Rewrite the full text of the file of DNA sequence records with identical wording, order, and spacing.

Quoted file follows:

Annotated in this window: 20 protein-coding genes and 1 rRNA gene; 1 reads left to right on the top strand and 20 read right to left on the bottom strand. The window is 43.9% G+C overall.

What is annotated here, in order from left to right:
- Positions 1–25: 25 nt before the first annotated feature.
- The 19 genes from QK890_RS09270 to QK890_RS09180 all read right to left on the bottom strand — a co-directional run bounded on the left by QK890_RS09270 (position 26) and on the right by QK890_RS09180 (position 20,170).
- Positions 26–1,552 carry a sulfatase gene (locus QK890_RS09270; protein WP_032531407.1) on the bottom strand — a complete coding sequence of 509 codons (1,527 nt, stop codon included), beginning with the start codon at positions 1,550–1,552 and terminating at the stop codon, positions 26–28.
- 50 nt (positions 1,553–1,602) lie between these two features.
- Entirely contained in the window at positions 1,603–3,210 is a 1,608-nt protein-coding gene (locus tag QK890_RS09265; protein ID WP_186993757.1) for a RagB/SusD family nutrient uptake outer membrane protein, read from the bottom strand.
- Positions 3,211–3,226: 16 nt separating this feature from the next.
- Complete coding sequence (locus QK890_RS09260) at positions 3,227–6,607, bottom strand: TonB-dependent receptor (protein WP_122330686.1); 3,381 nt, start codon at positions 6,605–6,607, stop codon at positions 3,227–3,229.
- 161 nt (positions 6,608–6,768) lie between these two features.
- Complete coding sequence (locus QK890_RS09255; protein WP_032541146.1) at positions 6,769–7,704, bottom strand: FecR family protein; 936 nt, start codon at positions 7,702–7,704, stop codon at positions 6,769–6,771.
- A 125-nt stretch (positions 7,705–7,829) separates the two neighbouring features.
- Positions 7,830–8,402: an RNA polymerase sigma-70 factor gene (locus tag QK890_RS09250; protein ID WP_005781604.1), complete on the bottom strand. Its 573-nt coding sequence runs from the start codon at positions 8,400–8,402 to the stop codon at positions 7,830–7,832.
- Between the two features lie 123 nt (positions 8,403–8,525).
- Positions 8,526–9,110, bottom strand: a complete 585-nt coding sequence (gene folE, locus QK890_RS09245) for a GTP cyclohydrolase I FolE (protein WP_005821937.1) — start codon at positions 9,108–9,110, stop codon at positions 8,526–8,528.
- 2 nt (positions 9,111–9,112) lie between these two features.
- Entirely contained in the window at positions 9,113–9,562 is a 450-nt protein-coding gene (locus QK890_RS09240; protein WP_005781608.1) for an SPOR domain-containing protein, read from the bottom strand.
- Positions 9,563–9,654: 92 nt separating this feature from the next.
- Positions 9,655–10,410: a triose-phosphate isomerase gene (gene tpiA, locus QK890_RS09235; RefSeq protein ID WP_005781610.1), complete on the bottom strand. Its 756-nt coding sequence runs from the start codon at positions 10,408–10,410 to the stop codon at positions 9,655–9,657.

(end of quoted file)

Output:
Annotated in this window: 20 protein-coding genes and 1 rRNA gene; 1 reads left to right on the top strand and 20 read right to left on the bottom strand. The window is 43.9% G+C overall.

What is annotated here, in order from left to right:
- Positions 1–25: 25 nt before the first annotated feature.
- The 19 genes from QK890_RS09270 to QK890_RS09180 all read right to left on the bottom strand — a co-directional run bounded on the left by QK890_RS09270 (position 26) and on the right by QK890_RS09180 (position 20,170).
- Positions 26–1,552 carry a sulfatase gene (locus QK890_RS09270; protein WP_032531407.1) on the bottom strand — a complete coding sequence of 509 codons (1,527 nt, stop codon included), beginning with the start codon at positions 1,550–1,552 and terminating at the stop codon, positions 26–28.
- 50 nt (positions 1,553–1,602) lie between these two features.
- Entirely contained in the window at positions 1,603–3,210 is a 1,608-nt protein-coding gene (locus tag QK890_RS09265; protein ID WP_186993757.1) for a RagB/SusD family nutrient uptake outer membrane protein, read from the bottom strand.
- Positions 3,211–3,226: 16 nt separating this feature from the next.
- Complete coding sequence (locus QK890_RS09260) at positions 3,227–6,607, bottom strand: TonB-dependent receptor (protein WP_122330686.1); 3,381 nt, start codon at positions 6,605–6,607, stop codon at positions 3,227–3,229.
- 161 nt (positions 6,608–6,768) lie between these two features.
- Complete coding sequence (locus QK890_RS09255; protein WP_032541146.1) at positions 6,769–7,704, bottom strand: FecR family protein; 936 nt, start codon at positions 7,702–7,704, stop codon at positions 6,769–6,771.
- A 125-nt stretch (positions 7,705–7,829) separates the two neighbouring features.
- Positions 7,830–8,402: an RNA polymerase sigma-70 factor gene (locus tag QK890_RS09250; protein ID WP_005781604.1), complete on the bottom strand. Its 573-nt coding sequence runs from the start codon at positions 8,400–8,402 to the stop codon at positions 7,830–7,832.
- Between the two features lie 123 nt (positions 8,403–8,525).
- Positions 8,526–9,110, bottom strand: a complete 585-nt coding sequence (gene folE, locus QK890_RS09245) for a GTP cyclohydrolase I FolE (protein WP_005821937.1) — start codon at positions 9,108–9,110, stop codon at positions 8,526–8,528.
- 2 nt (positions 9,111–9,112) lie between these two features.
- Entirely contained in the window at positions 9,113–9,562 is a 450-nt protein-coding gene (locus QK890_RS09240; protein WP_005781608.1) for an SPOR domain-containing protein, read from the bottom strand.
- Positions 9,563–9,654: 92 nt separating this feature from the next.
- Positions 9,655–10,410: a triose-phosphate isomerase gene (gene tpiA, locus QK890_RS09235; RefSeq protein ID WP_005781610.1), complete on the bottom strand. Its 756-nt coding sequence runs from the start codon at positions 10,408–10,410 to the stop codon at positions 9,655–9,657.